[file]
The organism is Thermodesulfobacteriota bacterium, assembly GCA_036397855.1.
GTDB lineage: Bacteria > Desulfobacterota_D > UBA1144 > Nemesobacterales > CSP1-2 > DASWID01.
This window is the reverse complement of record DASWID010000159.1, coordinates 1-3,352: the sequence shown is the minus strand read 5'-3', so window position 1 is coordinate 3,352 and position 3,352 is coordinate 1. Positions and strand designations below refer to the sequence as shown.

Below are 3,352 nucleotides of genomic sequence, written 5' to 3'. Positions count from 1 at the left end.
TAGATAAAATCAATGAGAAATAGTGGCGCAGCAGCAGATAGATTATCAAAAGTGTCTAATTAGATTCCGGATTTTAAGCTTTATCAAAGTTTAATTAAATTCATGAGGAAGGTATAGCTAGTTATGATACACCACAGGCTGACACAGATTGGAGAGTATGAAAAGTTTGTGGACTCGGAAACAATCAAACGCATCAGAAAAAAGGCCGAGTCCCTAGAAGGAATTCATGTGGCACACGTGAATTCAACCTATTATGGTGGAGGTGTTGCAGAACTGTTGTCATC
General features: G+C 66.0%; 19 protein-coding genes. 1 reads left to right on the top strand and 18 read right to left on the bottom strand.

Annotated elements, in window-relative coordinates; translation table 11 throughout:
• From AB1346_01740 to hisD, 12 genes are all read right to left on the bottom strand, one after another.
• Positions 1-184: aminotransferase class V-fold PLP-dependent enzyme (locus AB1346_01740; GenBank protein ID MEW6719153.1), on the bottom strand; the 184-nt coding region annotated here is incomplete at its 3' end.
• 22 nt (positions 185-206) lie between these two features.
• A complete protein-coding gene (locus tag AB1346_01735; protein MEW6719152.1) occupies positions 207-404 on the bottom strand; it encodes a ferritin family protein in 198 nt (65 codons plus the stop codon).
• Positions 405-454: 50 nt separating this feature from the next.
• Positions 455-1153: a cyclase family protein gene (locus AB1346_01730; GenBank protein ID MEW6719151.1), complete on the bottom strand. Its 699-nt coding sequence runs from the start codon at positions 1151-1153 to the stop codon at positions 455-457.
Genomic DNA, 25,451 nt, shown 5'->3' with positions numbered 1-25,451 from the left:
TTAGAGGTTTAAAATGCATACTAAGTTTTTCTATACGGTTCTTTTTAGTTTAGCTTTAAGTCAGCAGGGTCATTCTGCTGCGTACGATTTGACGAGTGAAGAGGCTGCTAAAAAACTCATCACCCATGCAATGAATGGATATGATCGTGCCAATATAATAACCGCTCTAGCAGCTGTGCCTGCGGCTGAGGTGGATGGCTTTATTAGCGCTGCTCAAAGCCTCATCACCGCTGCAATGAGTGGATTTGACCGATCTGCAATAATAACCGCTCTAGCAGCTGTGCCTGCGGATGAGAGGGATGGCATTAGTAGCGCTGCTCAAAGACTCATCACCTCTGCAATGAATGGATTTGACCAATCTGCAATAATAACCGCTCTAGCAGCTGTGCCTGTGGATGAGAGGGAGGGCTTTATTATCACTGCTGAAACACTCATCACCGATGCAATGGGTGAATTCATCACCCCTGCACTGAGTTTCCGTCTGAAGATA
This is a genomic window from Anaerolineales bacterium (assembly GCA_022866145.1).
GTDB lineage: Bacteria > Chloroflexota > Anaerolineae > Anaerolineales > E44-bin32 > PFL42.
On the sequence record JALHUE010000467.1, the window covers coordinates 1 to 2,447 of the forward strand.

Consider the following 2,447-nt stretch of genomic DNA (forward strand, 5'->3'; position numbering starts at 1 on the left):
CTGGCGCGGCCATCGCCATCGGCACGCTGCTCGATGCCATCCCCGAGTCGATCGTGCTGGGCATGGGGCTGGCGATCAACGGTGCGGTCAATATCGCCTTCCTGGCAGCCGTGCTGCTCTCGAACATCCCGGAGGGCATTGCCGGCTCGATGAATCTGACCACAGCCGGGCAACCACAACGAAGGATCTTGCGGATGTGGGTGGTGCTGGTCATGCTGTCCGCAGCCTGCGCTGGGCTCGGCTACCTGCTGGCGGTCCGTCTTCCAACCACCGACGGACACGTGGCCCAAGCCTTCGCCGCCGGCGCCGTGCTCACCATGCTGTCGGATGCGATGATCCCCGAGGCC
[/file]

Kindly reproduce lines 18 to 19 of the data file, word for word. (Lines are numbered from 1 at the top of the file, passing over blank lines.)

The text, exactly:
On the sequence record JALHUE010000467.1, the window covers coordinates 1 to 2,447 of the forward strand.

Consider the following 2,447-nt stretch of genomic DNA (forward strand, 5'->3'; position numbering starts at 1 on the left):